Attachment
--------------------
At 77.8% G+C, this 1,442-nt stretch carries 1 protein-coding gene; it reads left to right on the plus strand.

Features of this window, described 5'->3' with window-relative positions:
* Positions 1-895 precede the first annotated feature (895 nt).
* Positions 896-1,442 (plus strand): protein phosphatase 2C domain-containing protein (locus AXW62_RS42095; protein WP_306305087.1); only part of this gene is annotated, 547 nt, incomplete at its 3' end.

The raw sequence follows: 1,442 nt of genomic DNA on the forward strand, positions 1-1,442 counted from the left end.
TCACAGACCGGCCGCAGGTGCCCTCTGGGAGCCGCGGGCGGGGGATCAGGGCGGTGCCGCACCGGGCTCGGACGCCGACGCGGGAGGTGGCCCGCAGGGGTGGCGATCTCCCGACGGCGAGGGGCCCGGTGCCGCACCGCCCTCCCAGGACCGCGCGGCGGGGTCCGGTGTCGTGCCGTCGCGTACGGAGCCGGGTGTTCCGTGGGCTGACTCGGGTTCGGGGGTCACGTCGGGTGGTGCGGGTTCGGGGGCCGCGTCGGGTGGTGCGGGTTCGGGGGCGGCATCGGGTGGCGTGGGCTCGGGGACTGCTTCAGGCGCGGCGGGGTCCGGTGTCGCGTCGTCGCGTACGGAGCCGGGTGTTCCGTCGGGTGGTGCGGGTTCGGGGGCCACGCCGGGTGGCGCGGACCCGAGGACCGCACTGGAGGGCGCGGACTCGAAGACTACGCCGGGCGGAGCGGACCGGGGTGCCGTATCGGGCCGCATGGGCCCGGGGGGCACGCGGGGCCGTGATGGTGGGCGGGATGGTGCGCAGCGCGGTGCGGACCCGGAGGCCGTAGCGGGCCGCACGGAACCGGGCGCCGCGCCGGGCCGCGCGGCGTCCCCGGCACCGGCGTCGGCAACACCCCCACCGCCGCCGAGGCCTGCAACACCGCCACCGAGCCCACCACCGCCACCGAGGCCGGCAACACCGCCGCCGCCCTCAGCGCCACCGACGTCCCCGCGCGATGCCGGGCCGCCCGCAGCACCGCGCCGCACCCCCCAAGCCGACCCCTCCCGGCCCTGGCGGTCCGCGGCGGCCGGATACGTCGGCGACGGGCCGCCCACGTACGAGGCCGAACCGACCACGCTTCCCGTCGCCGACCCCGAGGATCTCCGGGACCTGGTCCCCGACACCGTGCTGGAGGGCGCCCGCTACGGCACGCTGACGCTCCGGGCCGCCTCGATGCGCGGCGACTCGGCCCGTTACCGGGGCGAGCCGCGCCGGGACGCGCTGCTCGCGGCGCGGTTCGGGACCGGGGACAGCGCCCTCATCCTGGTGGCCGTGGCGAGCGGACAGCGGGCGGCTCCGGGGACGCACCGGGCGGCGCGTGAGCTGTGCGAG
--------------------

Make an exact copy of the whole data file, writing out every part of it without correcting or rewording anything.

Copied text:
At 77.8% G+C, this 1,442-nt stretch carries 1 protein-coding gene; it reads left to right on the plus strand.

Features of this window, described 5'->3' with window-relative positions:
* Positions 1-895 precede the first annotated feature (895 nt).
* Positions 896-1,442 (plus strand): protein phosphatase 2C domain-containing protein (locus AXW62_RS42095; protein WP_306305087.1); only part of this gene is annotated, 547 nt, incomplete at its 3' end.

The raw sequence follows: 1,442 nt of genomic DNA on the forward strand, positions 1-1,442 counted from the left end.
TCACAGACCGGCCGCAGGTGCCCTCTGGGAGCCGCGGGCGGGGGATCAGGGCGGTGCCGCACCGGGCTCGGACGCCGACGCGGGAGGTGGCCCGCAGGGGTGGCGATCTCCCGACGGCGAGGGGCCCGGTGCCGCACCGCCCTCCCAGGACCGCGCGGCGGGGTCCGGTGTCGTGCCGTCGCGTACGGAGCCGGGTGTTCCGTGGGCTGACTCGGGTTCGGGGGTCACGTCGGGTGGTGCGGGTTCGGGGGCCGCGTCGGGTGGTGCGGGTTCGGGGGCGGCATCGGGTGGCGTGGGCTCGGGGACTGCTTCAGGCGCGGCGGGGTCCGGTGTCGCGTCGTCGCGTACGGAGCCGGGTGTTCCGTCGGGTGGTGCGGGTTCGGGGGCCACGCCGGGTGGCGCGGACCCGAGGACCGCACTGGAGGGCGCGGACTCGAAGACTACGCCGGGCGGAGCGGACCGGGGTGCCGTATCGGGCCGCATGGGCCCGGGGGGCACGCGGGGCCGTGATGGTGGGCGGGATGGTGCGCAGCGCGGTGCGGACCCGGAGGCCGTAGCGGGCCGCACGGAACCGGGCGCCGCGCCGGGCCGCGCGGCGTCCCCGGCACCGGCGTCGGCAACACCCCCACCGCCGCCGAGGCCTGCAACACCGCCACCGAGCCCACCACCGCCACCGAGGCCGGCAACACCGCCGCCGCCCTCAGCGCCACCGACGTCCCCGCGCGATGCCGGGCCGCCCGCAGCACCGCGCCGCACCCCCCAAGCCGACCCCTCCCGGCCCTGGCGGTCCGCGGCGGCCGGATACGTCGGCGACGGGCCGCCCACGTACGAGGCCGAACCGACCACGCTTCCCGTCGCCGACCCCGAGGATCTCCGGGACCTGGTCCCCGACACCGTGCTGGAGGGCGCCCGCTACGGCACGCTGACGCTCCGGGCCGCCTCGATGCGCGGCGACTCGGCCCGTTACCGGGGCGAGCCGCGCCGGGACGCGCTGCTCGCGGCGCGGTTCGGGACCGGGGACAGCGCCCTCATCCTGGTGGCCGTGGCGAGCGGACAGCGGGCGGCTCCGGGGACGCACCGGGCGGCGCGTGAGCTGTGCGAG